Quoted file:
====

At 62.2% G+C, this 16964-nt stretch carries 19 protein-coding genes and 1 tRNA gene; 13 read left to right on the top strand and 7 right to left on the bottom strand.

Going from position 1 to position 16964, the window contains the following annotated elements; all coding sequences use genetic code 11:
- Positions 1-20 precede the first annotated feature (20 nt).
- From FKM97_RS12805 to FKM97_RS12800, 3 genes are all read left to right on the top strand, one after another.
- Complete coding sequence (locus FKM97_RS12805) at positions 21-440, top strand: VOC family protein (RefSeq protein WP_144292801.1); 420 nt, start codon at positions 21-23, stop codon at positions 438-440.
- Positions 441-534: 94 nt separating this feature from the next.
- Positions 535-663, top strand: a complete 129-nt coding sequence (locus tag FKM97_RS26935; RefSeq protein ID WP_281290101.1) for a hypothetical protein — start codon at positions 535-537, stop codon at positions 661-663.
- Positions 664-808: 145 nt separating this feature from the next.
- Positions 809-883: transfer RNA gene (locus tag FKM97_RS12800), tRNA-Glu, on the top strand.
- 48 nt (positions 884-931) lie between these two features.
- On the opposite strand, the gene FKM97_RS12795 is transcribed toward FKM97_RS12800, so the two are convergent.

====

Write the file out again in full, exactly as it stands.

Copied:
At 62.2% G+C, this 16964-nt stretch carries 19 protein-coding genes and 1 tRNA gene; 13 read left to right on the top strand and 7 right to left on the bottom strand.

Going from position 1 to position 16964, the window contains the following annotated elements; all coding sequences use genetic code 11:
- Positions 1-20 precede the first annotated feature (20 nt).
- From FKM97_RS12805 to FKM97_RS12800, 3 genes are all read left to right on the top strand, one after another.
- Complete coding sequence (locus FKM97_RS12805) at positions 21-440, top strand: VOC family protein (RefSeq protein WP_144292801.1); 420 nt, start codon at positions 21-23, stop codon at positions 438-440.
- Positions 441-534: 94 nt separating this feature from the next.
- Positions 535-663, top strand: a complete 129-nt coding sequence (locus tag FKM97_RS26935; RefSeq protein ID WP_281290101.1) for a hypothetical protein — start codon at positions 535-537, stop codon at positions 661-663.
- Positions 664-808: 145 nt separating this feature from the next.
- Positions 809-883: transfer RNA gene (locus tag FKM97_RS12800), tRNA-Glu, on the top strand.
- 48 nt (positions 884-931) lie between these two features.
- On the opposite strand, the gene FKM97_RS12795 is transcribed toward FKM97_RS12800, so the two are convergent.